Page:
Steps to Successfully Close Your Credit Card Account
There are a variety of reasons a person might want to cancel a credit card. However, you also have to consider the possible negative impacts on your credit. You may also not know how to go about closing credit card accounts correctly. We will talk about reasons people may cancel their credit cards. We’ll also talk about the process of closing credit card accounts. Finally, we’ll discuss how this can have a negative impact on your credit. Once you’ve decided on closing credit card accounts, it’s time to do it correctly. This is a multi-step process, and you should follow each one carefully. Once you’ve finished reading this, you should have less anxiety with closing credit card accounts.
How to Cancel a Credit Card in Five Steps
Step 1. Gather Your Contact List
You’ll have to contact your card’s customer service to begin the closing process. It’s helpful to find and write down each number, so you have them for easy access. You’ll also need their mailing address and a monthly statement. Once you have this, you can go to step two.
Step 2. Redeem Your Rewards
Don’t let your rewards to go waste. Once you close your account, your rewards will be gone unless you’ve redeemed them. Check the rules for your card’s redemption process and start them as soon as possible. Some cards take weeks to process or only redeem once a year, and this could slow you down.
Step 3. Pay Off Your Balances in Full
Pay your current balance off, or transfer it to a card with no balance transfer fees. You won’t be able to close the account until the balance reads zero dollars completely. If you’re worried about additional charges, ask for the card to be frozen. This will allow you to pay the balance without adding more to it. So, if you carry a balance from month to month, you have to pay it in full for two consecutive months. This will wipe out any remaining interest charges.
Step 4. Contact the Issuer; Tell Them You’re Closing the Account
Depending on the card, you may not even have to speak to a representative. Some allow you to cancel through an automated process; others make you talk to someone. So, confirm that your card’s balance is at zero, never assume this. Also, tell the card’s representative that you want them to note that you’re closing the credit card account at your request. Finally, ask for a name and address that you can send a notice of cancellation confirmation letter. Make sure you get a way to identify the representative you spoke to and record the details of the call.
Step 5. Send a Cancellation Letter
For extra insurance, send a cancellation letter to the card issuer. Ask them for confirmation that the account has a $0 balance. Include your name, address, phone number, account number, call details, and the representative’s identifier. Also, send the letter by certified mail, and keep a copy for your records. Finally, be patient and monitor your credit history.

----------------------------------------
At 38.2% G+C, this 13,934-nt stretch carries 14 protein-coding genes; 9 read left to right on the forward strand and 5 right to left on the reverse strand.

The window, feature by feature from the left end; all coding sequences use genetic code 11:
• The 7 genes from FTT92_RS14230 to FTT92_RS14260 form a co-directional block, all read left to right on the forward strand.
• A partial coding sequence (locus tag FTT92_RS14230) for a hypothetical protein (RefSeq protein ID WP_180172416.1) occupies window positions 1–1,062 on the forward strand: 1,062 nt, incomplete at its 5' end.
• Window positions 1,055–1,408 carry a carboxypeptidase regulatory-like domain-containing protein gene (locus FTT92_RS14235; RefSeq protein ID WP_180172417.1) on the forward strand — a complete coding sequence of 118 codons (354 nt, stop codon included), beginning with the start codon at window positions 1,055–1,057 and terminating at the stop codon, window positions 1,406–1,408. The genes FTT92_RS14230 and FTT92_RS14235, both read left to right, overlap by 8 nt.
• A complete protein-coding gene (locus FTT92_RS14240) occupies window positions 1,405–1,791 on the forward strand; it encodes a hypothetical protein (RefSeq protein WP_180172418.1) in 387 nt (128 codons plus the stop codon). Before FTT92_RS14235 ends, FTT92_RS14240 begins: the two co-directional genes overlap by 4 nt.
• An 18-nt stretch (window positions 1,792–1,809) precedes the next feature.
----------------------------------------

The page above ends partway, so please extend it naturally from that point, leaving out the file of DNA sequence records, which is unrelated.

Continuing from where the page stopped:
Reasons Why Someone May Close Credit Card Accounts
If you find yourself overwhelmed by your credit cards, you may decide to close a few. There are several reasons why someone may choose to close an account, and we’ll discuss them. This section also should help you decide if you should cancel your credit card or not.
- High Annual Fee. If the only reason you’re closing your account is the annual fee, there are other options. Try calling your card issuer and asking them to waive or cancel the fee. This could save you from having to cancel the credit card. If you’re using a rewards card, see if your rewards are outweighing the annual fee. If not, it may be time to consider closing the account.
- Trouble Keeping Track of Your Cards. Many people open multiple credit cards. If you did and you’re starting to have trouble remembering them, it may be time to downsize. This will stop you from missing payments or be late paying them.
- Have to Control Your Spending. With multiple cards, comes multiple chances to spend. You may consider closing ones if your spending is getting out of control. You’ll have less opportunity to rack up balances if you have fewer cards. Furthermore, closing a credit card account should help you curb your spending quickly.
Does Closing Credit Cards Hurt Your Credit?
If you’re considering closing credit card accounts, be aware this can hurt your Fico credit score. Your credit card utilization may go up. This is the amount you spend versus the amount of credit you have available to use. If you close a card without paying down balances, your utilization goes up. This will drop your credit score. For example, say you have a card with a $2,000 limit and one with a $1,000 limit. You have a balance of $800 on the card with the $2,000 limit. Your total credit limit would be $3,000. If you divide the $600 balance by the $3,000 limit, you get 27 percent. Then, if you close the card with the $1,000 credit, your limit drops to $2,000. If you divide $800 by $2,000, you get 40 percent.
This is 10 percent over the maximum level you should have for your credit utilization. You can also reduce the age of your credit history by closing credit card accounts. This factor can also lower your score. So, if you’re planning on closing an account, close a newer one. You want to keep your older cards open and in good standing.
Closing Credit Card Accounts
Closing credit card accounts can be a detailed process. If you’re careful and follow the steps, it can be painless. You have to make sure to follow up and check your credit history. Finally, if you close your credit card accounts, close the newer ones, and pay off the balance in full. Each of these tips will help you in complete the account closing process.
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